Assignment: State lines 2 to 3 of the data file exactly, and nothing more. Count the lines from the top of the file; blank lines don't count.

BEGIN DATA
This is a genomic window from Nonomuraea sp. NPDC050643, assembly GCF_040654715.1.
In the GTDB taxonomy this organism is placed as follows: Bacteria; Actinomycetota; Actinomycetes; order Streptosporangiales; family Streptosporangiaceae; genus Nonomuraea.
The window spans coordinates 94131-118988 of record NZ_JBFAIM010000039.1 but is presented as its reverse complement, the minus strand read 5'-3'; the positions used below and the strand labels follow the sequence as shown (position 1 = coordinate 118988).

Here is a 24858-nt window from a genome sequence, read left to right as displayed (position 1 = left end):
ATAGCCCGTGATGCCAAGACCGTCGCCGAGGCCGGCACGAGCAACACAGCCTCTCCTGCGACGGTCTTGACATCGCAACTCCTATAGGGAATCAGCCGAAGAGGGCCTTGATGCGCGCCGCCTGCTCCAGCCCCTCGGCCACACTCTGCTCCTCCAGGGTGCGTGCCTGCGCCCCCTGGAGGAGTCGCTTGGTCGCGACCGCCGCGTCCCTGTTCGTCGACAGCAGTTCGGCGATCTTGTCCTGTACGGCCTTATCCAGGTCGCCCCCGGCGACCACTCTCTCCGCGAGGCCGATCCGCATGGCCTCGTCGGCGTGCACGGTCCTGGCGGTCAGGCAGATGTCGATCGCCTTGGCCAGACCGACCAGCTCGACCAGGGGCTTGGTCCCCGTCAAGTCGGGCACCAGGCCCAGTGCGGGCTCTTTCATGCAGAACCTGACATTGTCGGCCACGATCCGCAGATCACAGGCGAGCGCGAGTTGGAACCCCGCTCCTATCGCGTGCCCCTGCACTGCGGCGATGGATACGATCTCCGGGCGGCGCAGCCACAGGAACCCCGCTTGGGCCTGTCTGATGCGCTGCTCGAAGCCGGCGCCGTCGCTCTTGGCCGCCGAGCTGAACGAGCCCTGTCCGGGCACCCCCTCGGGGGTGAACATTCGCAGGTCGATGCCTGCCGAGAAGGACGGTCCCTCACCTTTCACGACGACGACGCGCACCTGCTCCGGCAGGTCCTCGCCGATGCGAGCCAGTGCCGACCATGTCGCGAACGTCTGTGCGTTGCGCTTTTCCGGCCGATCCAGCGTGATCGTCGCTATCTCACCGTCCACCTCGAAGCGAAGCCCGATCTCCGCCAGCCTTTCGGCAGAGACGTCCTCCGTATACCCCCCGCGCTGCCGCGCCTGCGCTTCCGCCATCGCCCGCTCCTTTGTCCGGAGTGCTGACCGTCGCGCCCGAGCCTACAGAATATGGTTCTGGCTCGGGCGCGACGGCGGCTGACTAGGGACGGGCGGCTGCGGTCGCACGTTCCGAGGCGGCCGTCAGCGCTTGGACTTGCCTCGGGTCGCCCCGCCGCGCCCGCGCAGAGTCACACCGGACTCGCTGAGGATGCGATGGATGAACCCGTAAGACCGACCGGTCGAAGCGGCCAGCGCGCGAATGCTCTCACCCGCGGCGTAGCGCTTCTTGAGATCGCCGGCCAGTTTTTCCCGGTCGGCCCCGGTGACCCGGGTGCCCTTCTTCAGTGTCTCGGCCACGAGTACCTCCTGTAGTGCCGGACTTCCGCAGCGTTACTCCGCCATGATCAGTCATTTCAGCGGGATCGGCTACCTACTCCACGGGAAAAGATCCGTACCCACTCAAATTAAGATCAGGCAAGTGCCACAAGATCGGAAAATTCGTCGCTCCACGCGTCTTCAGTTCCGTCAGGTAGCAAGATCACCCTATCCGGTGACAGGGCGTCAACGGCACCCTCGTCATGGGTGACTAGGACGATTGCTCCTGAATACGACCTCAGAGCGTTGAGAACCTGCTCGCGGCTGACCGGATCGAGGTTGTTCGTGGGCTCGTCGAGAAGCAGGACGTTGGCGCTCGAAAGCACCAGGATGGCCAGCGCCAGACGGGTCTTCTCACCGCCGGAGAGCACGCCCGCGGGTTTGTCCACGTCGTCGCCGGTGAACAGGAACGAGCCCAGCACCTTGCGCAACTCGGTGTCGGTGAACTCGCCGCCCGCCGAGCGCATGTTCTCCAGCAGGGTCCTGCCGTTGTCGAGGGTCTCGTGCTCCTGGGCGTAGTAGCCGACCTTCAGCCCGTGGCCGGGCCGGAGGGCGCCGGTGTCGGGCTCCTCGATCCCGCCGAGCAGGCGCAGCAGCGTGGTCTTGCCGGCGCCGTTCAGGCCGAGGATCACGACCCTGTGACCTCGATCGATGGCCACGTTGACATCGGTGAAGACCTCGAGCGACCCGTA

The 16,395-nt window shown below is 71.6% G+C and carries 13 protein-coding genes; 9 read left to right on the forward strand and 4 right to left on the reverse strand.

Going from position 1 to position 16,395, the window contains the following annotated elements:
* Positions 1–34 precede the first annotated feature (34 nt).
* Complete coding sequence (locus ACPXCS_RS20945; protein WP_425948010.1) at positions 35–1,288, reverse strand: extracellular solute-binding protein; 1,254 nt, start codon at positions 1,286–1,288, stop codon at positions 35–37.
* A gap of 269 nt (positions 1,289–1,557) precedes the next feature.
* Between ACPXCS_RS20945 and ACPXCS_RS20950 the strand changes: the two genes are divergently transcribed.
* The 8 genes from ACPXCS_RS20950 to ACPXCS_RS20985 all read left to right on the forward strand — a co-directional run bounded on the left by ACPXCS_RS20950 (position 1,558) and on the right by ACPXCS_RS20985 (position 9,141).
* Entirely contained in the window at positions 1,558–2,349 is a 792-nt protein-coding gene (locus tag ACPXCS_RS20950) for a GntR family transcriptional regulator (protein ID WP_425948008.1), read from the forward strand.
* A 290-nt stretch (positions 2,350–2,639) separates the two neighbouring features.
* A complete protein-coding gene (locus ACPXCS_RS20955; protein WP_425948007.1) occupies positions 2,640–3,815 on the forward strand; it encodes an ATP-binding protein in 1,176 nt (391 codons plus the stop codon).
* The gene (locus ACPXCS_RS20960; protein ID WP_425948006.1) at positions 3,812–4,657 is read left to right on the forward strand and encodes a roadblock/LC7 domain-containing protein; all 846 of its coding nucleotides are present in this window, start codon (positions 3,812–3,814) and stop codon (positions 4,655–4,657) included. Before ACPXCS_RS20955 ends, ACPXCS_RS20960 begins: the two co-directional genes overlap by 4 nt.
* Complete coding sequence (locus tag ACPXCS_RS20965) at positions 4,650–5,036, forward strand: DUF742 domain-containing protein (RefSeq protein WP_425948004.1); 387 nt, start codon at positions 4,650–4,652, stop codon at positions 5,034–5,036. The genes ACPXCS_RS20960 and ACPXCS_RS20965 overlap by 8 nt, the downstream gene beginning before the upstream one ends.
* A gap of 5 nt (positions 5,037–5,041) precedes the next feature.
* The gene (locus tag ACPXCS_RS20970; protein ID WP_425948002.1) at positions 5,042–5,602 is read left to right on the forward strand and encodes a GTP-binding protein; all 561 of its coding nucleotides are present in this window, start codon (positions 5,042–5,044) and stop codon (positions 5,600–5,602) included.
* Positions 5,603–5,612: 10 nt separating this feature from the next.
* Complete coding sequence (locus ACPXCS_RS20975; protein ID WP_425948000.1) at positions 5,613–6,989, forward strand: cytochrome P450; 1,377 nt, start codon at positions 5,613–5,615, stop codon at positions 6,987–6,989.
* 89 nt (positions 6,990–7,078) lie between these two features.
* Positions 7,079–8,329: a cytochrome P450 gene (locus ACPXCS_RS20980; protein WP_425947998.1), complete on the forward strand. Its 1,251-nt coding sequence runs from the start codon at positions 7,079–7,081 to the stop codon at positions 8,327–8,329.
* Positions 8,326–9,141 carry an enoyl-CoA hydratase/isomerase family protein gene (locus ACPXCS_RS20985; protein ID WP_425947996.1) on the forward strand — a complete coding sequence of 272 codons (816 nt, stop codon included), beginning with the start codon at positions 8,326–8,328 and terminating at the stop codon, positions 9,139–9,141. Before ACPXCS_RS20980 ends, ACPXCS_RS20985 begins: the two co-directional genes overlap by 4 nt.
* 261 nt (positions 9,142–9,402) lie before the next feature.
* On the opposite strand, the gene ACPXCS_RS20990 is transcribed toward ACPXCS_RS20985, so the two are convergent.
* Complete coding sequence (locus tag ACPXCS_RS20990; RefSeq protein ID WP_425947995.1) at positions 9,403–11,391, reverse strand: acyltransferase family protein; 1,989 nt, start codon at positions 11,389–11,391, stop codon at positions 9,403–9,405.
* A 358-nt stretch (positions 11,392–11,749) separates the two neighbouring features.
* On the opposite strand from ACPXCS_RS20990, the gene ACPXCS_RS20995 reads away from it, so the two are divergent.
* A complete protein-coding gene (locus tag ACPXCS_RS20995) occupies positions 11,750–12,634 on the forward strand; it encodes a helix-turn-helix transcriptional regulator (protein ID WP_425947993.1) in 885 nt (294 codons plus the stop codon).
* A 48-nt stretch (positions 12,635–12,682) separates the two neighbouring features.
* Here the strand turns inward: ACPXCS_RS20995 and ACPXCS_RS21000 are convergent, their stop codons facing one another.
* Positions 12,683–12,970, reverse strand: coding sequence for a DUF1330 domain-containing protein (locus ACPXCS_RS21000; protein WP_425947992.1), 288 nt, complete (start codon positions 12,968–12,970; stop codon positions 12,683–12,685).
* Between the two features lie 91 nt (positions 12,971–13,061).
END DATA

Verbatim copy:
In the GTDB taxonomy this organism is placed as follows: Bacteria; Actinomycetota; Actinomycetes; order Streptosporangiales; family Streptosporangiaceae; genus Nonomuraea.
The window spans coordinates 94131-118988 of record NZ_JBFAIM010000039.1 but is presented as its reverse complement, the minus strand read 5'-3'; the positions used below and the strand labels follow the sequence as shown (position 1 = coordinate 118988).